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Keep Your Pipes From Freezing

One of the messiest and most costly homeowner repairs is fixing a burst frozen pipe. Water from a burst pipe can cause damage to carpeting, short out electrical appliances and ruin furniture. Water expands as it freezes and puts significant pressure on the metal or plastic pipes that hold it. Pipes that are exposed to extreme cold can burst when water expands; these include outdoor hose bibs, swimming pool supply lines, water sprinkler lines and water supply pipes in basements, attics and garages. Pipes that run along exterior walls in the home with minimal insulation also tend to freeze more easily. 

Use the following recommendations to prevent frozen pipes in your home:

  • Insulate pipes in unheated interior areas, such as crawl spaces and attics.
  • Wrap pipes in heat tape or thermostatically-controlled heat cables.
  • Open cabinet doors to expose pipes to warm air.
  • Seal any leaks with caulk or insulation.
  • Disconnect outdoor items such as hoses and faucets.
  • Shut off these items completely using an indoor valve and allow the excess water to drain out.
  • Trickle a little water out of your faucets periodically to keep water moving within the pipes.
  • Keep your garage door closed if there is a water supply in there.
  • Keep your thermostat set at the same temperature during the day and night.
  • Do not set your thermostat lower than 55° F when going on vacation. Ask someone to periodically check the temperature in your home while you are away.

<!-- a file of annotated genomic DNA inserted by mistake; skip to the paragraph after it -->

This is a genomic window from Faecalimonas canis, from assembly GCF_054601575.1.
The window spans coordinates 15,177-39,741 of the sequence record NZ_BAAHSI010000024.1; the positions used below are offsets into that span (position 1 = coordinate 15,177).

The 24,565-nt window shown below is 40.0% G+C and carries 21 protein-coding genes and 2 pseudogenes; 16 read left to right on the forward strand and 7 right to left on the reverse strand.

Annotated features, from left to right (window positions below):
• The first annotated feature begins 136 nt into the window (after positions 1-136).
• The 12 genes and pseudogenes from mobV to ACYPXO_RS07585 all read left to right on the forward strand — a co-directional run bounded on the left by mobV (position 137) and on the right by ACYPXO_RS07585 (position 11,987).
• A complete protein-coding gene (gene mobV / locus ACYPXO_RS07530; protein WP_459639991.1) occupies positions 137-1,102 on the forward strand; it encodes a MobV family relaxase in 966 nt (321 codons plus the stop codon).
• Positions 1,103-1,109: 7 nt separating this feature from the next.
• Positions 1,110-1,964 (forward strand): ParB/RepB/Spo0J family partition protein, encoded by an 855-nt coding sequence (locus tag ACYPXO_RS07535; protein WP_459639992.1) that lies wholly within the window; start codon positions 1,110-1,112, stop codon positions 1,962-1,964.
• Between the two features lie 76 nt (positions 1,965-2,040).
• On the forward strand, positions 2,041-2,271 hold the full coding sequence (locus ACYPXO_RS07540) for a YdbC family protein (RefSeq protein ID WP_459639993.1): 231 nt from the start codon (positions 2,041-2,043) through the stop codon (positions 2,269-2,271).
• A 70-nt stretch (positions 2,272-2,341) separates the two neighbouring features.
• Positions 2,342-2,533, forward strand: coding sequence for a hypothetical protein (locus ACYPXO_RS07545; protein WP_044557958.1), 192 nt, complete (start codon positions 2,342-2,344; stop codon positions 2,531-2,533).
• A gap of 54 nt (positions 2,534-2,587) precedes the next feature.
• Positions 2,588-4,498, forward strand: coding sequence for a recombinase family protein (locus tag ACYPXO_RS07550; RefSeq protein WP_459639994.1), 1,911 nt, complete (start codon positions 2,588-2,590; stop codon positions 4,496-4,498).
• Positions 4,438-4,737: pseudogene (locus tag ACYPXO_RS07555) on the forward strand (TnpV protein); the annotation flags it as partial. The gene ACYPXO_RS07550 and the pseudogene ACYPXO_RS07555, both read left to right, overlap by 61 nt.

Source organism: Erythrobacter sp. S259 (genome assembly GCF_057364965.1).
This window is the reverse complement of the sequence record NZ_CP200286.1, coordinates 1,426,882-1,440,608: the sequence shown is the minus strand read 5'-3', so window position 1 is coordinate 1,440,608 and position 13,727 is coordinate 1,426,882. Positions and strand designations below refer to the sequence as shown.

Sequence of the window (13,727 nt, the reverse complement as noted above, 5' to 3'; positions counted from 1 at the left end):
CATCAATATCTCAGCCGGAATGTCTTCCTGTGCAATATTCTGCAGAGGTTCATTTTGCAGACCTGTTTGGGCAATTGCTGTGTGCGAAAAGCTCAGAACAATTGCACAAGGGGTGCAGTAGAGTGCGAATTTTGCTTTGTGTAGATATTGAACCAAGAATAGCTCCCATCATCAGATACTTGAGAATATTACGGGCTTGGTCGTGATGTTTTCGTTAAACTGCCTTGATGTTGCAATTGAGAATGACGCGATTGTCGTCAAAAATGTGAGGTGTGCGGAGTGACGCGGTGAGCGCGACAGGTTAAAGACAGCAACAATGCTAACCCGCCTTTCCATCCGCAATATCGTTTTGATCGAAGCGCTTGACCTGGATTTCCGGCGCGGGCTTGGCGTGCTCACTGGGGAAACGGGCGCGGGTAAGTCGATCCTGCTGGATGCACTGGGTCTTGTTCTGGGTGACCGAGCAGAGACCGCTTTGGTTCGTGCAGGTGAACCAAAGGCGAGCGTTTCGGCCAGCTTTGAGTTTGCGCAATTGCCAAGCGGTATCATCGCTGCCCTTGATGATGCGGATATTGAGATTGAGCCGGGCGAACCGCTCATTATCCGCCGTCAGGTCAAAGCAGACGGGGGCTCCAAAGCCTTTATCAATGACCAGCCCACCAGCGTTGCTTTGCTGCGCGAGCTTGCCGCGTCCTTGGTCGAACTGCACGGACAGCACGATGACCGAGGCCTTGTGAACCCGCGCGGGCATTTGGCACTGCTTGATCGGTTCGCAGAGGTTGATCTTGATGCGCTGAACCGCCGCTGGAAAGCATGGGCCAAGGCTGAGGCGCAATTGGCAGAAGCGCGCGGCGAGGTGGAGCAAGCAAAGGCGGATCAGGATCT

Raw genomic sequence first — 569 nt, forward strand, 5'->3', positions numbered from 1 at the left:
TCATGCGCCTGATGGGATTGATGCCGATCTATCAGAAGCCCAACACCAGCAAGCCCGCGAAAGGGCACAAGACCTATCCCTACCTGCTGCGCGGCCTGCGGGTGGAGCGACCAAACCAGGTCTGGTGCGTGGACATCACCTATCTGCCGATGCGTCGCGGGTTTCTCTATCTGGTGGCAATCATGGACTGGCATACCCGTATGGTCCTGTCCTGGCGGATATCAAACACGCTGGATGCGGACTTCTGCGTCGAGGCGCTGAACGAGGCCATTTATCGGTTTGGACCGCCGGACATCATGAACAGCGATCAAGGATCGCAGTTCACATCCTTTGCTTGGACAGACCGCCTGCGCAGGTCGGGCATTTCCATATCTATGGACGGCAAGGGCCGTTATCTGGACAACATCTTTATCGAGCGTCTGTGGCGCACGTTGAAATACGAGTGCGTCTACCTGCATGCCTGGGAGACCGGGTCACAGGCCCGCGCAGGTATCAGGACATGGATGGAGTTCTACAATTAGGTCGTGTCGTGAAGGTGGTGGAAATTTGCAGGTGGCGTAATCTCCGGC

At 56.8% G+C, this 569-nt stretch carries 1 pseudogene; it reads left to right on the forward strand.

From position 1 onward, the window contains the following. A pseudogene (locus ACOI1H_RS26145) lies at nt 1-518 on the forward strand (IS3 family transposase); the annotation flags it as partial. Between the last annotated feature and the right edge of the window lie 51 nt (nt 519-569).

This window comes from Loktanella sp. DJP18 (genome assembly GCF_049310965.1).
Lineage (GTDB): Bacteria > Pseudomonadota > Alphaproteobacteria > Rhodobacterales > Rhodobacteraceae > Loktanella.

If you turn on a faucet and no water or only a trickle comes out, your pipes may be frozen. Turn off the main water valve and keep the faucet on. Apply heat to the pipe by using an electric heating pad, hair dryer or portable space heater, or by wrapping the pipe in towels soaked in hot water. Never try to thaw a frozen pipe with an open flame as it my damage the pipe, or even start a fire. You should apply heat until you regain water pressure. If this does not solve the problem, contact a licensed plumber to inspect your pipes.

Luckily, there are also several products on the market that offer some security against these nightmares:

  • Spray Foam – Foam is sprayed into the wall to fill cavities around pipes when the temperature cools.
    • Foam insulates walls and blocks airflow.
    • Make sure you also caulk exterior joints on the outside wall near pipes.
  • Heat Tape – The tape plugs into a grounded outlet and is then spiral wrapped around pipes.
    • Tapes have built-in thermostats that automatically call for power when the temperature drops near freezing.
    • When the temperature rises, the power cuts off. 
  • In-pipe Heating Elements – Devices are placed in water and sewer pipes and conduct heat directly into the pipe as needed.
  • Valve Units – Products are screwed onto faucets (usually outside) and prohibit water from going through when temperatures are too low.
    • The valve sensor detects low and high temperatures.
    • When the low temperature is detected, the sensor opens a micro-valve to produce heat.
    • As the temperature rises, the valve closes.